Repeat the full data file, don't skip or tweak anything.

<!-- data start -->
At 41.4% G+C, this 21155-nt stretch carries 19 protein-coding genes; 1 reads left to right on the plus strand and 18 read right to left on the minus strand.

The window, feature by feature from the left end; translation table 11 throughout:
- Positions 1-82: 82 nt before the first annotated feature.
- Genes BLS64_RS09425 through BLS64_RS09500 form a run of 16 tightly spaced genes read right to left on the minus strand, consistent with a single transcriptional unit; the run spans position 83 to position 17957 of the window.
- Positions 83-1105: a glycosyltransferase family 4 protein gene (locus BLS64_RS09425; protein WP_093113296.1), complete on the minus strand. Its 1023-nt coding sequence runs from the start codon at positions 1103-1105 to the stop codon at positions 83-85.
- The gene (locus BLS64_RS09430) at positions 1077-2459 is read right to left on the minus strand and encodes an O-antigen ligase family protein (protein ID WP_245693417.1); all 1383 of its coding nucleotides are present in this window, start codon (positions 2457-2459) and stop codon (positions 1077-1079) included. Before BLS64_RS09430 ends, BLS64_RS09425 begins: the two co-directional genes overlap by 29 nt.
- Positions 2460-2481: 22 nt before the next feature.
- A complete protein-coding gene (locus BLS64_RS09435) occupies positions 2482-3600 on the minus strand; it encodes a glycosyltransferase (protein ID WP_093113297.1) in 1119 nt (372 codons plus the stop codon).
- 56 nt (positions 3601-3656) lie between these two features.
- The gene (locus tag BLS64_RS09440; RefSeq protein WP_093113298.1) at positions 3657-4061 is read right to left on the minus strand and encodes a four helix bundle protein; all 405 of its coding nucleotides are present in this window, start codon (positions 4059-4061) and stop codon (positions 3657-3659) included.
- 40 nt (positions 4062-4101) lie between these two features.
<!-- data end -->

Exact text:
At 41.4% G+C, this 21155-nt stretch carries 19 protein-coding genes; 1 reads left to right on the plus strand and 18 read right to left on the minus strand.

The window, feature by feature from the left end; translation table 11 throughout:
- Positions 1-82: 82 nt before the first annotated feature.
- Genes BLS64_RS09425 through BLS64_RS09500 form a run of 16 tightly spaced genes read right to left on the minus strand, consistent with a single transcriptional unit; the run spans position 83 to position 17957 of the window.
- Positions 83-1105: a glycosyltransferase family 4 protein gene (locus BLS64_RS09425; protein WP_093113296.1), complete on the minus strand. Its 1023-nt coding sequence runs from the start codon at positions 1103-1105 to the stop codon at positions 83-85.
- The gene (locus BLS64_RS09430) at positions 1077-2459 is read right to left on the minus strand and encodes an O-antigen ligase family protein (protein ID WP_245693417.1); all 1383 of its coding nucleotides are present in this window, start codon (positions 2457-2459) and stop codon (positions 1077-1079) included. Before BLS64_RS09430 ends, BLS64_RS09425 begins: the two co-directional genes overlap by 29 nt.
- Positions 2460-2481: 22 nt before the next feature.
- A complete protein-coding gene (locus BLS64_RS09435) occupies positions 2482-3600 on the minus strand; it encodes a glycosyltransferase (protein ID WP_093113297.1) in 1119 nt (372 codons plus the stop codon).
- 56 nt (positions 3601-3656) lie between these two features.
- The gene (locus tag BLS64_RS09440; RefSeq protein WP_093113298.1) at positions 3657-4061 is read right to left on the minus strand and encodes a four helix bundle protein; all 405 of its coding nucleotides are present in this window, start codon (positions 4059-4061) and stop codon (positions 3657-3659) included.
- 40 nt (positions 4062-4101) lie between these two features.